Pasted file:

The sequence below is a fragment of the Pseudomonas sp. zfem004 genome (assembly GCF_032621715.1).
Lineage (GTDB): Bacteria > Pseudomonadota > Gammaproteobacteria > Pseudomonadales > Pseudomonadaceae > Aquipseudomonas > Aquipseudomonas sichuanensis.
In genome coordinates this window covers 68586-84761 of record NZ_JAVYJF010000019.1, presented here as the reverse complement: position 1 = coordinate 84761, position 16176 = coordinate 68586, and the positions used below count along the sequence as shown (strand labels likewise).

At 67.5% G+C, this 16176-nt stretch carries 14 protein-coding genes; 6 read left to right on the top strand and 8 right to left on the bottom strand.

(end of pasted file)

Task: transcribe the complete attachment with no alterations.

The sequence below is a fragment of the Pseudomonas sp. zfem004 genome (assembly GCF_032621715.1).
Lineage (GTDB): Bacteria > Pseudomonadota > Gammaproteobacteria > Pseudomonadales > Pseudomonadaceae > Aquipseudomonas > Aquipseudomonas sichuanensis.
In genome coordinates this window covers 68586-84761 of record NZ_JAVYJF010000019.1, presented here as the reverse complement: position 1 = coordinate 84761, position 16176 = coordinate 68586, and the positions used below count along the sequence as shown (strand labels likewise).

At 67.5% G+C, this 16176-nt stretch carries 14 protein-coding genes; 6 read left to right on the top strand and 8 right to left on the bottom strand.